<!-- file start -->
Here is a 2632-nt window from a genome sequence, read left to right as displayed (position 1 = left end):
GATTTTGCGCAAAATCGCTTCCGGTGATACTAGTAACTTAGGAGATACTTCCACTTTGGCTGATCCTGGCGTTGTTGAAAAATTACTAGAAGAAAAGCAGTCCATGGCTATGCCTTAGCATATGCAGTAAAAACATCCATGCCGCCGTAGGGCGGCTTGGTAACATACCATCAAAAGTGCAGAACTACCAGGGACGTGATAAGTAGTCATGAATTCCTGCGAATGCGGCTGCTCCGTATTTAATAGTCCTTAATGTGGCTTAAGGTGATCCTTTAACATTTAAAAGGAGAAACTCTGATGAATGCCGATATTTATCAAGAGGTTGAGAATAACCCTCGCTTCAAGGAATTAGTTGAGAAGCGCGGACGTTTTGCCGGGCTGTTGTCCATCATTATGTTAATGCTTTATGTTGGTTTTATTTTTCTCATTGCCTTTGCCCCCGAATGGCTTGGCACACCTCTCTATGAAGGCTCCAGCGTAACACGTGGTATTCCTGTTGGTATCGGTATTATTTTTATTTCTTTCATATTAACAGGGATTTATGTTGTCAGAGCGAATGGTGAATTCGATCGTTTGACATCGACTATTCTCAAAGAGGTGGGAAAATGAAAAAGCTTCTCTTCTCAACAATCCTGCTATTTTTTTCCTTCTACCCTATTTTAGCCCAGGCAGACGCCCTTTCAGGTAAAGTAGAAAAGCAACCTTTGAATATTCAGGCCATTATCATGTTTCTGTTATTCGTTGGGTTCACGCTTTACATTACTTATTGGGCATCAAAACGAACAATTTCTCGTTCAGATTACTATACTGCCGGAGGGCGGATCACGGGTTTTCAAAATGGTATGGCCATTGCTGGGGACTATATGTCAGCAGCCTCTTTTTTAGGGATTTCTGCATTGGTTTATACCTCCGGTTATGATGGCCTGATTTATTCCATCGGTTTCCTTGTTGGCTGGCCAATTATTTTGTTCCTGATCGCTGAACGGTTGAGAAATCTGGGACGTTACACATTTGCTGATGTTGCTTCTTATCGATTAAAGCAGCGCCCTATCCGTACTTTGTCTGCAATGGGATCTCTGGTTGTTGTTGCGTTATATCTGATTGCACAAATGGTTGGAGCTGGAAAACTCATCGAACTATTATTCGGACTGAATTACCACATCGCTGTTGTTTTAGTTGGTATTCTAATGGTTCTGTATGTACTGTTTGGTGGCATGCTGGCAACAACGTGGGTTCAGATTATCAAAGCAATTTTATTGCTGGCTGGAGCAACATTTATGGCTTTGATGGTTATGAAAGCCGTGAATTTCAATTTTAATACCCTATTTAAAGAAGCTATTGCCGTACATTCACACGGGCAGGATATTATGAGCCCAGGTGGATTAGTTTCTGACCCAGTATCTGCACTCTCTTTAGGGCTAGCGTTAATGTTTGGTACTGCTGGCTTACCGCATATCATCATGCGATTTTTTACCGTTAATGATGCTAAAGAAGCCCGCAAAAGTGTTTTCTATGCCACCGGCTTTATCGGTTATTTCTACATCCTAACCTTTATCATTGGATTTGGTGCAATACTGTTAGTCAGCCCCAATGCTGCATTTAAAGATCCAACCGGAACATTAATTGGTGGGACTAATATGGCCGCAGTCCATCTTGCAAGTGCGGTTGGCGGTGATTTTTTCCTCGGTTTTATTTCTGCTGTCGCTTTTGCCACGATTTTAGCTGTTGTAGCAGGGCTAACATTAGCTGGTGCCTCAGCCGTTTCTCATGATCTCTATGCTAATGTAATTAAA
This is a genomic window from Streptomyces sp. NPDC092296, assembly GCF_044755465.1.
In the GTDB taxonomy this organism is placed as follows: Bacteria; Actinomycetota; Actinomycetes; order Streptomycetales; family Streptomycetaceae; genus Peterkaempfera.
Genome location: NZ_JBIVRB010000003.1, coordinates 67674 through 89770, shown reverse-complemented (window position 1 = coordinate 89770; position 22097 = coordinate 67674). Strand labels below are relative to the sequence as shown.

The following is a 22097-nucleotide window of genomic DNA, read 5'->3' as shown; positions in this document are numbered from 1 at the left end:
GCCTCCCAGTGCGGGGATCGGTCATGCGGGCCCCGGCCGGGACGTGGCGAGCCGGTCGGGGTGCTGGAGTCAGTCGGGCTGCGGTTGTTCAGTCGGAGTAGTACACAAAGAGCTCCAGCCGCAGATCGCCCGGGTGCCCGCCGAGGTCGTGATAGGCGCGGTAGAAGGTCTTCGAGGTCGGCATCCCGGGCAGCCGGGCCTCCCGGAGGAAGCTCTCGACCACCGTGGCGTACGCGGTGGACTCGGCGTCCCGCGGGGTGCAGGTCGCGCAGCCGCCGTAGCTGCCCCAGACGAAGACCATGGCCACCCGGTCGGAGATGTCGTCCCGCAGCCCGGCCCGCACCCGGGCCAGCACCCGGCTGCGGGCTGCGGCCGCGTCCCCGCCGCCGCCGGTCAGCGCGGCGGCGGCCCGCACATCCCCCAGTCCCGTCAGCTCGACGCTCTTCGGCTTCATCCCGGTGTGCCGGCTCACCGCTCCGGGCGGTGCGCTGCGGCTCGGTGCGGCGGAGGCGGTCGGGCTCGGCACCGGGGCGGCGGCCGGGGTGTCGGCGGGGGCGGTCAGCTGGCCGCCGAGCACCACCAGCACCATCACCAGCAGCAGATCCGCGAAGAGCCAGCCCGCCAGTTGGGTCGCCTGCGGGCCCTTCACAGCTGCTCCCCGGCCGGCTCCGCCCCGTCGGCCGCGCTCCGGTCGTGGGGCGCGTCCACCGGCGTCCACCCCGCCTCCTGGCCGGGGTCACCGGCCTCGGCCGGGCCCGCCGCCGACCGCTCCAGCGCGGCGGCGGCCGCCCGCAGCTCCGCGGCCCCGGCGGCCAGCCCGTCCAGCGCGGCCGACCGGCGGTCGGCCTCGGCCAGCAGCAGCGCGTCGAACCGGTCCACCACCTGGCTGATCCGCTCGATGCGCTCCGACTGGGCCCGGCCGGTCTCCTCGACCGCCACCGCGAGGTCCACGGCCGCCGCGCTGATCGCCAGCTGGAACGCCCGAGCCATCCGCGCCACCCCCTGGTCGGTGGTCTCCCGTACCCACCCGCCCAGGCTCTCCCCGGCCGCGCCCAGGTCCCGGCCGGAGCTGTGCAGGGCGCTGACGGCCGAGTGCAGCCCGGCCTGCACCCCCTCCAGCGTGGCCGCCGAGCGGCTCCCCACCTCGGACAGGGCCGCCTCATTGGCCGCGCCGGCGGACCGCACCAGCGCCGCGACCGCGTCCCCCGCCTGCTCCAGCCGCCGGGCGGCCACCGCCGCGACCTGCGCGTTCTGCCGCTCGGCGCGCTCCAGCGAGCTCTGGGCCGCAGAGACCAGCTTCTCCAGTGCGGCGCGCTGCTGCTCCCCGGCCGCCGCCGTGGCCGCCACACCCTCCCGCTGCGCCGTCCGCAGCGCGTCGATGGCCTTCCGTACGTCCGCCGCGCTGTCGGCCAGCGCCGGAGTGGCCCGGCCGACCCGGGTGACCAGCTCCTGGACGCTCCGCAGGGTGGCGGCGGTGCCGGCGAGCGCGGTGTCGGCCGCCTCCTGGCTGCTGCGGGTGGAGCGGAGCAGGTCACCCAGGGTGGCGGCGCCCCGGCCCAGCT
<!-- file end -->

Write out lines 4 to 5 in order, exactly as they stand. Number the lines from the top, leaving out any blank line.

In the GTDB taxonomy this organism is placed as follows: Bacteria; Actinomycetota; Actinomycetes; order Streptomycetales; family Streptomycetaceae; genus Peterkaempfera.
Genome location: NZ_JBIVRB010000003.1, coordinates 67674 through 89770, shown reverse-complemented (window position 1 = coordinate 89770; position 22097 = coordinate 67674). Strand labels below are relative to the sequence as shown.